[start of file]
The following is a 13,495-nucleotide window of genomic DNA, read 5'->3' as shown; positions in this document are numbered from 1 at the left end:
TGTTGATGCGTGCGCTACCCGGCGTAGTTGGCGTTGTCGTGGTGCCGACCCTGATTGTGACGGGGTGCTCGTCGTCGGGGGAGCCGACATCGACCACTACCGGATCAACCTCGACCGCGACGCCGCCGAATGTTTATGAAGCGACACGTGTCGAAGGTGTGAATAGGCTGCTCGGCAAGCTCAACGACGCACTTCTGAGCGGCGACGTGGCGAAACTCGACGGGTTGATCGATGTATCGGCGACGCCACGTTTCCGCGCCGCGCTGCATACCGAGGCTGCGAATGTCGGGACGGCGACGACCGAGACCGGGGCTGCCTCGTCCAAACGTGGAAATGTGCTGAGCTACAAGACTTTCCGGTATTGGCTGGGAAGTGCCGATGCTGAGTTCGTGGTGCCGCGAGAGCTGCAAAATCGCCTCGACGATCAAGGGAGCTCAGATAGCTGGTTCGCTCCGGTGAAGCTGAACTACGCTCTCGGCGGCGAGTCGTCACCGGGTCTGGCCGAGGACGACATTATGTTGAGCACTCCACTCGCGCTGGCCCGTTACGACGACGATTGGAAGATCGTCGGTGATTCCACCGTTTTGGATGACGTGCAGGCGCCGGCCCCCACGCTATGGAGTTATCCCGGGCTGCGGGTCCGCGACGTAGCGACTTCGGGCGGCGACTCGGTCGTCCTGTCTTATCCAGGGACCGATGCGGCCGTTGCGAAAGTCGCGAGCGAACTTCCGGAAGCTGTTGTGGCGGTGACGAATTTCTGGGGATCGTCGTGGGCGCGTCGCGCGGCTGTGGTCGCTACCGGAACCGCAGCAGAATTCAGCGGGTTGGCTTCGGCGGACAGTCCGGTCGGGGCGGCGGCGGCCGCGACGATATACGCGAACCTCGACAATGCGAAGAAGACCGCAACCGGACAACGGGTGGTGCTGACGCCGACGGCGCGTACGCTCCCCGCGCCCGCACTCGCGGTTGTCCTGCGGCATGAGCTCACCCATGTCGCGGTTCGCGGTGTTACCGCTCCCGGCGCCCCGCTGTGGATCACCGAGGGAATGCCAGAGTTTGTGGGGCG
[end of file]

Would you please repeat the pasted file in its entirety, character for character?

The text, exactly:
The following is a 13,495-nucleotide window of genomic DNA, read 5'->3' as shown; positions in this document are numbered from 1 at the left end:
TGTTGATGCGTGCGCTACCCGGCGTAGTTGGCGTTGTCGTGGTGCCGACCCTGATTGTGACGGGGTGCTCGTCGTCGGGGGAGCCGACATCGACCACTACCGGATCAACCTCGACCGCGACGCCGCCGAATGTTTATGAAGCGACACGTGTCGAAGGTGTGAATAGGCTGCTCGGCAAGCTCAACGACGCACTTCTGAGCGGCGACGTGGCGAAACTCGACGGGTTGATCGATGTATCGGCGACGCCACGTTTCCGCGCCGCGCTGCATACCGAGGCTGCGAATGTCGGGACGGCGACGACCGAGACCGGGGCTGCCTCGTCCAAACGTGGAAATGTGCTGAGCTACAAGACTTTCCGGTATTGGCTGGGAAGTGCCGATGCTGAGTTCGTGGTGCCGCGAGAGCTGCAAAATCGCCTCGACGATCAAGGGAGCTCAGATAGCTGGTTCGCTCCGGTGAAGCTGAACTACGCTCTCGGCGGCGAGTCGTCACCGGGTCTGGCCGAGGACGACATTATGTTGAGCACTCCACTCGCGCTGGCCCGTTACGACGACGATTGGAAGATCGTCGGTGATTCCACCGTTTTGGATGACGTGCAGGCGCCGGCCCCCACGCTATGGAGTTATCCCGGGCTGCGGGTCCGCGACGTAGCGACTTCGGGCGGCGACTCGGTCGTCCTGTCTTATCCAGGGACCGATGCGGCCGTTGCGAAAGTCGCGAGCGAACTTCCGGAAGCTGTTGTGGCGGTGACGAATTTCTGGGGATCGTCGTGGGCGCGTCGCGCGGCTGTGGTCGCTACCGGAACCGCAGCAGAATTCAGCGGGTTGGCTTCGGCGGACAGTCCGGTCGGGGCGGCGGCGGCCGCGACGATATACGCGAACCTCGACAATGCGAAGAAGACCGCAACCGGACAACGGGTGGTGCTGACGCCGACGGCGCGTACGCTCCCCGCGCCCGCACTCGCGGTTGTCCTGCGGCATGAGCTCACCCATGTCGCGGTTCGCGGTGTTACCGCTCCCGGCGCCCCGCTGTGGATCACCGAGGGAATGCCAGAGTTTGTGGGGCG